A major mistake made by NeXT was in understanding the market. You can upload/view the relevant slides which may need to be referred.
The Computer Industry Circa 1980 was Vertically integrated – Value Proposition: ”The Best Computer”
In this vertically integrated model, the objective was to come up with the “best” computer: best own chips, best own computer, best own operating system, best applications (Visicalc was the killer app that gave its fame to the Mac).
This proprietary model produced tremendous stickiness as it was difficult and costly to switch vendor.
However, things were bound to change with time. The scenario in 1995:
The microprocessor appeared and combined several previously proprietary chips.
Then IBM made the mistake to rely on DOS then Windows from Microsoft.
Then the whole industry switched to mass production of interchangeable parts, hence lowering the cost of each.
In this horizontal model, no one company can afford its own stack. Each company picks one microprocessor from the chip bar, one OS from the OS bar, one manufacturer from the hardware bar, a set of apps from the apps bar.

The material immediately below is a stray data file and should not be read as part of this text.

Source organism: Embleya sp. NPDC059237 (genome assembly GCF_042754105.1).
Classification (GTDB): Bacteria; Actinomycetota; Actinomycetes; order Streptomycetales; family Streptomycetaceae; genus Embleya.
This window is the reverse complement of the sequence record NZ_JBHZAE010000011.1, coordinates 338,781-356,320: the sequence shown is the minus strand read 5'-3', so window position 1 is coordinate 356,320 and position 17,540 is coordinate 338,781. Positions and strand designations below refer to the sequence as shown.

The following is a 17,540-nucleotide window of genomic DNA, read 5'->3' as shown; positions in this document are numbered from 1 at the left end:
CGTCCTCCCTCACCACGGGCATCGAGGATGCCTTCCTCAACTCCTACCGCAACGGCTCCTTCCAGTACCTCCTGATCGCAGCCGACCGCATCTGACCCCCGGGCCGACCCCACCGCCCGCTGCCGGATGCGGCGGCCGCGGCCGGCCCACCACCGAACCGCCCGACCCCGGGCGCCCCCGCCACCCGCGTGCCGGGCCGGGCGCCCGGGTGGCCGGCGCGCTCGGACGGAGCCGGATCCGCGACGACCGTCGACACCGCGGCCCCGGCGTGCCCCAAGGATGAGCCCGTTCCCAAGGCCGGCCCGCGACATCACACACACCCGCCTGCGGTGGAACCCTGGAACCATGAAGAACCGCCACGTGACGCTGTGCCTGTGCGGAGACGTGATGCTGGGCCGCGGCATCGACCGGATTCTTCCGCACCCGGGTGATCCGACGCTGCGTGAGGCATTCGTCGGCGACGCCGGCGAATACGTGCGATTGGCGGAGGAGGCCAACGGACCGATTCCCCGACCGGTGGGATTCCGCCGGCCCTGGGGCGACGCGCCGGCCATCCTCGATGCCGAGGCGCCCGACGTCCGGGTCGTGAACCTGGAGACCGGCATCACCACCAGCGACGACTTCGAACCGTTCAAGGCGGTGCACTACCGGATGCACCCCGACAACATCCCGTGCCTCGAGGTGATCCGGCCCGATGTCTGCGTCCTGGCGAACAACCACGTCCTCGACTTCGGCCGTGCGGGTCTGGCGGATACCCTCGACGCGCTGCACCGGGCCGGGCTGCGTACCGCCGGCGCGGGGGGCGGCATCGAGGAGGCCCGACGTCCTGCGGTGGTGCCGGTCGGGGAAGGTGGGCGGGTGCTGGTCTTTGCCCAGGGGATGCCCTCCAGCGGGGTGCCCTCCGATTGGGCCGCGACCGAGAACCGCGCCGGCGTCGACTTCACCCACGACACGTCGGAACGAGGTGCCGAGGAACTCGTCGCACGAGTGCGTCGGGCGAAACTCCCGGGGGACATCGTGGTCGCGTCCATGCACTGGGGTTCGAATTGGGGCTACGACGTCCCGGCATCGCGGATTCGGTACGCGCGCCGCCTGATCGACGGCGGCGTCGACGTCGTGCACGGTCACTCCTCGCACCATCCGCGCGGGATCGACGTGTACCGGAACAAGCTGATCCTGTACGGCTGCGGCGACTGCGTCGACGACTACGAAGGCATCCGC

Tremendous economics of scale and lower price for the customer. A $10,000 PC now costs $2,000 and keeps decreasing in price and increasing in features/functions.
Competition is horizontal as well as vertical.
So maybe NeXT was just too ahead of its time. But it’s still a mistake then. It’s all a matter of correct timing... and luck, or crossing the chasm, as Dominique puts it. This is inspired by “Crossing the chasm” be Jeff Moore, which Dominique recommends as a must-read. The chasm being talked about is the apparent “ditch” between the early adopters and the mainstream adopters (the biggest market-share holders) of technology. Making the leap across this chasm is what the real challenge is.
There is also every chance of the danger of thinking “inside the box”. The markets are dynamic, and like never before. What holds today may not hold true tomorrow. Hence, there is a need to constantly change and grow. There is a need for constant innovation. Any extrapolation made from past success is an illusion. It’s just invalid. This can be also seen as another example of 20/20 hindsight. Thus, the key is to innovate, and “truly remarkable innovation is driven by talent and freedom to think [very] different.”
Speaking of talent and freedom, how can we forget the power of the DUO. (Something I’d been waiting all evening for!)